“Team Foxcatcher” begins and ends with Nancy Schultz revisiting the farm of billionaire John Du Pont in Newtown Square, Penn., where she lived with her wrestling-champion husband Dave Schultz until his 1996 murder at the hands of their benefactor. While her presence provides an intimate entry point into this nonfiction retelling of that terrible true-life tale, it’s the absence of Dave’s brother and athletic partner, Mark, that most glaringly sticks out in director Jon Greenhalgh’s film. That incompleteness is a nagging issue throughout, though it shouldn’t hinder this otherwise sterling documentary’s appeal when it debuts exclusively on Netflix later this month.
No reason is given for the omission of Mark, who’s neither heard from nor seen in “Team Foxcatcher’s” copious home-movie footage — shot by Nancy as well as other wrestlers training at the 2,000-acre estate. But his nonappearance will surely strike many as conspicuous, especially in light of the prime role he played (thanks to Channing Tatum) in Bennett Miller’s “Foxcatcher.” Instead, and unsurprisingly given Nancy’s executive-producer credit, the focus is on Dave, a balding, hairy-chested superstar whose prowess on the mat was equaled by his warm, friendly, goofy demeanor, which many assert was the main reason they agreed to follow him to the lavish training facility constructed on the Foxcatcher Farm by Du Pont.
As the documentary makes clear via archival clips, news broadcasts and fresh interviews with team members, coaches, officials, lawyers and employees, all of it set to John Kusiak’s elegiac score, Du Pont was a lonely, socially inept prince desperate to be embraced by his tough world-class athletes as “one of them.” And Dave — sympathetic to the man’s strangeness, and dependent on him for support for not only himself, but his wife, kids and the athletes he’d recruited on Du Pont’s behalf — was his favorite, an open-hearted bear of a man who not only embodied the athletic greatness Du Pont himself coveted, but humored the wealthy philanthropist’s own wrestling dreams, going so far as to coach him in competitions for which, as old videos expose, he was thoroughly unfit.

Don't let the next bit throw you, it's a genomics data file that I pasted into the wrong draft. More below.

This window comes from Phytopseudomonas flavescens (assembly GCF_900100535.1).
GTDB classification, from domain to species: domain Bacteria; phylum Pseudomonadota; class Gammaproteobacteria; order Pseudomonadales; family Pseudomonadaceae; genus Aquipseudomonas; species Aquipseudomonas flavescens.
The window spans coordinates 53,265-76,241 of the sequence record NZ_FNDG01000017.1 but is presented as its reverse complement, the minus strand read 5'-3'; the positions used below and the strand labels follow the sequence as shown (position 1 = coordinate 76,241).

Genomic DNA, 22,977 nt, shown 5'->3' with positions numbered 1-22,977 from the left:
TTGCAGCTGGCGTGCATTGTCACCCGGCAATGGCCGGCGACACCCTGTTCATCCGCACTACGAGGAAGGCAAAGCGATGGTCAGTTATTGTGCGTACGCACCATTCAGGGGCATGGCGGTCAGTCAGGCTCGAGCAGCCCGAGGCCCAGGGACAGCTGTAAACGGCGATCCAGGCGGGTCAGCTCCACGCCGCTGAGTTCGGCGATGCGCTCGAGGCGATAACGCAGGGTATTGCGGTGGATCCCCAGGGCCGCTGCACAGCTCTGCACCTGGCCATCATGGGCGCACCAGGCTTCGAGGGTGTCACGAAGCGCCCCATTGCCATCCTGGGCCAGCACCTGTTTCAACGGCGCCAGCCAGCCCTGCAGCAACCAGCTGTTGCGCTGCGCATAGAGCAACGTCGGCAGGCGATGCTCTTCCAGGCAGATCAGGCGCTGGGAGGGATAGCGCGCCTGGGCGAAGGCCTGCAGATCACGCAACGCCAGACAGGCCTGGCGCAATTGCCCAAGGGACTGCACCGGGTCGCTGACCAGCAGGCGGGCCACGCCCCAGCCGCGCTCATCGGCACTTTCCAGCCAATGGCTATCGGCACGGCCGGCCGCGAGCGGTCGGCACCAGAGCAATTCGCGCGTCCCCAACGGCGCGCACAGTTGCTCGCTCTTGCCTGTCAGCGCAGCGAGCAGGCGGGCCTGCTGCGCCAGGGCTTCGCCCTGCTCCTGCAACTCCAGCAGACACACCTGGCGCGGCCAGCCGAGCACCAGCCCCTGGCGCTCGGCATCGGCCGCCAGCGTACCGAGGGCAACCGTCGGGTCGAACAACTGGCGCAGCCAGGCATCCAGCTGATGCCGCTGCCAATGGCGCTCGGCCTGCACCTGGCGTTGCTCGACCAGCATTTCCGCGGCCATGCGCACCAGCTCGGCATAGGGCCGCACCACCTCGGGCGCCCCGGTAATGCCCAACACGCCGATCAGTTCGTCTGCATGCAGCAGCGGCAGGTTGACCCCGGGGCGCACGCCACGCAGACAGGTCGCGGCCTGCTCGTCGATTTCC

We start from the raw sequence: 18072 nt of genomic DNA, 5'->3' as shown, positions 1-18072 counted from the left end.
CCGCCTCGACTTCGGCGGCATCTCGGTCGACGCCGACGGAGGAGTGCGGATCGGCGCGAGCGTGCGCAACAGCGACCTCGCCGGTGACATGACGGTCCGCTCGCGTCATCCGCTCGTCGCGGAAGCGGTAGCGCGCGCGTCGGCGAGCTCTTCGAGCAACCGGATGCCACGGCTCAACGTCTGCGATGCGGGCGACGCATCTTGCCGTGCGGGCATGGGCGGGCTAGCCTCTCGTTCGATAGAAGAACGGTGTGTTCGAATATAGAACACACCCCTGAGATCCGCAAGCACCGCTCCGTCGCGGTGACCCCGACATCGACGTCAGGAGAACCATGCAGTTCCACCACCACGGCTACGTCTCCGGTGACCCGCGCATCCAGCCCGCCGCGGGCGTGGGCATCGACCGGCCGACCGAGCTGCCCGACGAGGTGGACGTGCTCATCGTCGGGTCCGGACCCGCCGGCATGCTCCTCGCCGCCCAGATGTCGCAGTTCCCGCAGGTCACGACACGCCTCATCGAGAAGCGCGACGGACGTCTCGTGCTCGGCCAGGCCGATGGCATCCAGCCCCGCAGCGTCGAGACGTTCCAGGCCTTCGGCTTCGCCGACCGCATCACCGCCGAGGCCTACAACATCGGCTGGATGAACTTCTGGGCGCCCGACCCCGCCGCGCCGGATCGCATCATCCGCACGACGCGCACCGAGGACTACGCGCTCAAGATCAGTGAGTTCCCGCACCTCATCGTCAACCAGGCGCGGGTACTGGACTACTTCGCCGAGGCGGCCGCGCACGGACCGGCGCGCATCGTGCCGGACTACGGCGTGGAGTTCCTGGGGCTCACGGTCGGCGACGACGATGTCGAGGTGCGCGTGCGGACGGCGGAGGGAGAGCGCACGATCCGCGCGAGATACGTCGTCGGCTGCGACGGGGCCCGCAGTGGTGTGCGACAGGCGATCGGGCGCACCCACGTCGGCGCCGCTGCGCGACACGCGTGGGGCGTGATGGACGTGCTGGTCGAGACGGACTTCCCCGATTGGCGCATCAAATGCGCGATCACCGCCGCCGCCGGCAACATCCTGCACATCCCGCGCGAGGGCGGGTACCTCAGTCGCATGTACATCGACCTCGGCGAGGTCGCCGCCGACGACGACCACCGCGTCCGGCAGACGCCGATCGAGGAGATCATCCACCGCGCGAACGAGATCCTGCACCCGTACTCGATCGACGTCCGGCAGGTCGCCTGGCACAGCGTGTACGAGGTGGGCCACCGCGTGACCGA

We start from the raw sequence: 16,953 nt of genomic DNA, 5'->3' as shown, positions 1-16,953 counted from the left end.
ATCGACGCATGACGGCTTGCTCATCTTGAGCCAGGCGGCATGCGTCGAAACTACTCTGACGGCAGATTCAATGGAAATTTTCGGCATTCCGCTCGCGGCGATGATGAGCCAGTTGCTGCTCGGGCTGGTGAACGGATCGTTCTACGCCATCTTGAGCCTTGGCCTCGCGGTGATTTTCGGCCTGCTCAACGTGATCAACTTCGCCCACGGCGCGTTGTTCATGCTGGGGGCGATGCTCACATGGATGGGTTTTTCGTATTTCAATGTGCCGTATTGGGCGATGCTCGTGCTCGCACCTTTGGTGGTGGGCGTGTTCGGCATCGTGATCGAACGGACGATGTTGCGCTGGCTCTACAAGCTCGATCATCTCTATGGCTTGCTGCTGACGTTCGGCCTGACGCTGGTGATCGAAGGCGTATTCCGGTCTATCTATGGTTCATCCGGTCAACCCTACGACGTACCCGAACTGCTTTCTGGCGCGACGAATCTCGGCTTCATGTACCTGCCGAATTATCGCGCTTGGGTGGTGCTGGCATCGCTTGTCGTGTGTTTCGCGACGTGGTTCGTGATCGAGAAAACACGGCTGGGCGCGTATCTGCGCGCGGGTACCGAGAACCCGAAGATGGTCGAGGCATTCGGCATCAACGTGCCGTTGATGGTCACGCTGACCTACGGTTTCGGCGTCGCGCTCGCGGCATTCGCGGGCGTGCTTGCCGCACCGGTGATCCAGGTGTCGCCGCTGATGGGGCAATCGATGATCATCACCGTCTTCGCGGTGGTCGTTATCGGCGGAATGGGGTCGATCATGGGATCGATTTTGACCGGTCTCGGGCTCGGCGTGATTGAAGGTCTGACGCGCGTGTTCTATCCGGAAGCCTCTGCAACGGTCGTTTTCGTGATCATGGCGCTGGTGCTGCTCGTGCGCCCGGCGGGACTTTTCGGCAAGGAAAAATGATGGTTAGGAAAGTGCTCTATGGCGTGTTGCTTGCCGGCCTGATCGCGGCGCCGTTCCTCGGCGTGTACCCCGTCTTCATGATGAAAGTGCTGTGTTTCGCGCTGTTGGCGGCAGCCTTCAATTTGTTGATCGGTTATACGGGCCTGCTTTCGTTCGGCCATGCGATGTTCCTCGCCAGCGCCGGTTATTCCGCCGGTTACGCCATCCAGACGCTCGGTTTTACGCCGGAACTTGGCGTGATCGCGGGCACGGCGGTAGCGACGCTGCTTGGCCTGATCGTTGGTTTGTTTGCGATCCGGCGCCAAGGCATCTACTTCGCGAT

Popular on Variety
Greenhalgh assuredly diagrams the relationships between Main House-residing Du Pont and his wrestlers, who (along with their families) became a close-knit community living in close proximity in houses on the property (Nancy dubs it, in hindsight “a sports utopia”). Those dynamics, however, soon became intertwined to the point of knottiness, particularly with regards to Dave’s friendships with Valentin Yordanov and Dan Chaid, two teammates whose waxing and waning favor with Du Pont eventually led to frayed ties between Du Pont and Dave, culminating in the fatal Jan. 26, 1996 shooting that took Dave’s life.
“I’m in charge around here and that’s the way it’s going to be,” Du Pont can be heard telling police officers during his post-homicide stand-off with authorities. That sense of God-like entitlement, of thinking that his wealth afforded him permission to have it all and do as he pleased, is ever-present in “Team Foxcatcher,” be it in his chummy shooting-range affiliation with local cops, to the fact that he hung the Foxcatcher Farm flag higher than the Stars and Stripes.
Such arrogance was paired with paranoid insanity, and Du Pont’s former wrestlers recount one chilling tale after another — of Du Pont spending hours watching static recordings of the nearby woods (and stating he saw non-existent things moving in them); of him suspecting that the property’s trees were actually mechanical; and of him claiming that Dave was using secret underground tunnels to infiltrate his mansion and hang out inside its walls.
The sight of Du Pont, in an old video, telling the camera “On to the world championships and a win. Kill, Kill, Kill!” is unavoidably unnerving, though more distressing still is “Team Foxcatcher’s” coda, in which it’s revealed that — even after Du Pont’s conviction — many wrestlers chose to remain behind and continue training on his land. As Dave’s now-grown son implies, those decisions are evidence that, for some, ignoring one’s conscience and better judgment is a price worth paying in order to achieve a coveted dream.